Review: The Mime Order

[Goodreads] Paige Mahoney has escaped the brutal prison camp of Sheol I, but her problems have only just begun: many of the survivors are missing and she is the most wanted person in London…

As Scion turns its all-seeing eye on the dreamwalker, the mime-lords and mime-queens of the city’s gangs are invited to a rare meeting of the Unnatural Assembly. Jaxon Hall and his Seven Seals prepare to take centre stage, but there are bitter fault lines running through the clairvoyant community and dark secrets around every corner.

Then the Rephaim begin crawling out from the shadows. Paige must keep moving, from Seven Dials to Grub Street to the secret catacombs of Camden, until the fate of the underworld can be decided.

I gave it 4 stars. 

The Mime Order picks up where The Bone Season ended. The fugitives of Sheol I and the some of Paige’s gang find themselves in a train heading for an unknown location in London. It’s a risky endeavor but they manage to escape the train to the tunnels, escape those and leap into another dangerous situation that reduces their party to only a handful that will later have a minor role in the story.

This escape was a great way to start this book. I was hooked, and it delivered into more and more action-filled sequences with dark plots, twists upon twists. It was ultimately very engaging and I was glued to the pages from then on. 

I much prefer it to The Bone Season. The Bone Season had a slow, confusing start with info dumping and too many concepts. It ended on a similar note, leaving me with nothing but questions about the Rephaite and Emite. This book however was thankfully not confusing in the least since most of the first book’s bewildering concepts had already been introduced, but most importantly, it answered most of those said questions.

In terms of plot, it was again fairly basic and predictable, but I enjoyed what was happening throughout nonetheless.  The surviving fugitives want only to survive in this place and maybe forget the horrors they’ve experienced but Paige is growing with unrest. Her mime-lord Jaxon cares only about himself, his money and keeping her under his control and focused on his affairs. When the opportunity arises to take control of the crime syndicate and raise the voyants to fight Scion, he won’t take it and Paige has to try, but it’s a dangerous path to take. 

Dystopian plots are always about strong, slightly different/unique main characters (mostly female MCs) that start a revolution against the tyrannical governments. At this point in time, this kind of predictability is not only annoying, but also quite frankly a bit ridiculous. (Though, again, it didn’t really hinder my enjoyment of this book.)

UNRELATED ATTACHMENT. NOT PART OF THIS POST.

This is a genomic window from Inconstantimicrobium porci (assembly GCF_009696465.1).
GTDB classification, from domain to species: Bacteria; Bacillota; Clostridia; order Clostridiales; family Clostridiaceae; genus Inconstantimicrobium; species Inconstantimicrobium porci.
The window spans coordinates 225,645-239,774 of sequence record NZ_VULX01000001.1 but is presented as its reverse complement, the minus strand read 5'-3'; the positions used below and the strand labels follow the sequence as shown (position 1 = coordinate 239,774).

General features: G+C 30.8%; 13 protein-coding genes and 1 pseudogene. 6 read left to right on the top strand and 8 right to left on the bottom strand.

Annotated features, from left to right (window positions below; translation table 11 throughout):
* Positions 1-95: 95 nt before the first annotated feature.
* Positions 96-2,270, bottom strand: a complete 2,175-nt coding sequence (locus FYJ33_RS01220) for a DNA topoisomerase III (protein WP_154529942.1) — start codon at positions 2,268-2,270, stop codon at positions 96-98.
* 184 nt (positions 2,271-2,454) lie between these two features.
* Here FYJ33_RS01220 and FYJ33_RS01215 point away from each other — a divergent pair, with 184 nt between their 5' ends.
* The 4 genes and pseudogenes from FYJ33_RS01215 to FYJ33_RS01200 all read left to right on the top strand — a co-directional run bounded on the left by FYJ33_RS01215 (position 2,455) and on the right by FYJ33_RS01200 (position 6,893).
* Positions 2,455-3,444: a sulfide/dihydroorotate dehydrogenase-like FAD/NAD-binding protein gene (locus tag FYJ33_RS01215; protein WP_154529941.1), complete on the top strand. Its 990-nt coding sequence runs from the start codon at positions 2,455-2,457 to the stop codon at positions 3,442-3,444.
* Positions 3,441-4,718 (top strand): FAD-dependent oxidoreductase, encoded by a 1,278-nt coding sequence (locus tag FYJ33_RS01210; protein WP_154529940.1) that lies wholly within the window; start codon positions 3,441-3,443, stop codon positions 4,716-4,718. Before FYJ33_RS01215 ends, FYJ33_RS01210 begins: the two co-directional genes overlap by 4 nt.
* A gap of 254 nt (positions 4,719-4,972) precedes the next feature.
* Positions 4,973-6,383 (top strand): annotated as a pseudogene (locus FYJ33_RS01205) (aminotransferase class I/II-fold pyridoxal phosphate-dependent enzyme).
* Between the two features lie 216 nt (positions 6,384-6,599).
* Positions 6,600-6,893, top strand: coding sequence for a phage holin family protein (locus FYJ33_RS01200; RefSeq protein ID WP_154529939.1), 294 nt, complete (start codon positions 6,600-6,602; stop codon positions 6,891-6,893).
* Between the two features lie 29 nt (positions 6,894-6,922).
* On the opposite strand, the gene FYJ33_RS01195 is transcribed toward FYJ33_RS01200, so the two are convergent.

She survives to be in the next book so I think it’s safe to say without truly spoiling anyone that she’s successful – to a certain degree…

I’m a bit disappointed with the character development in this book, or shall I say the lack thereof? Paige is the only one who truly seems to evolve from the first pages to the last. There are some others who have to face the harsh truth of their realities and change allegiances but nothing too dramatic seems to happen to their character.  I was especially interested in learning more about Jaxon, a vicious, calculating, sort of charming mad genius. He was probably the most interesting character, and though in this book and from now on he’ll have a more antagonistic role, I’d loved to see more of who he was before the present time in the narrative – back when he wrote that famous pamphlet, in particular. 

The final events leading up to the conflict and the conflict itself were very well-done. Thoroughly exciting and full of tension. The scrimmage was just amazing, well-written to the point where you can really picture it well without the confusion that large battle scenes often entail. It was easy to follow and remain interested and I kind of loved it. (I couldn’t see that final plot twist coming at all!)

The writing is great. Shannon really shines with these different class characters and their different manners of speaking, plus the rich descriptions that really give you a clear imagery. 

Overall, The Mime Order is an exciting, fun story to read, filled with fast-paced action. It’s an excellent sequel that really outshines the first book in every way. I really recommend it. 

2 thoughts on “Review: The Mime Order

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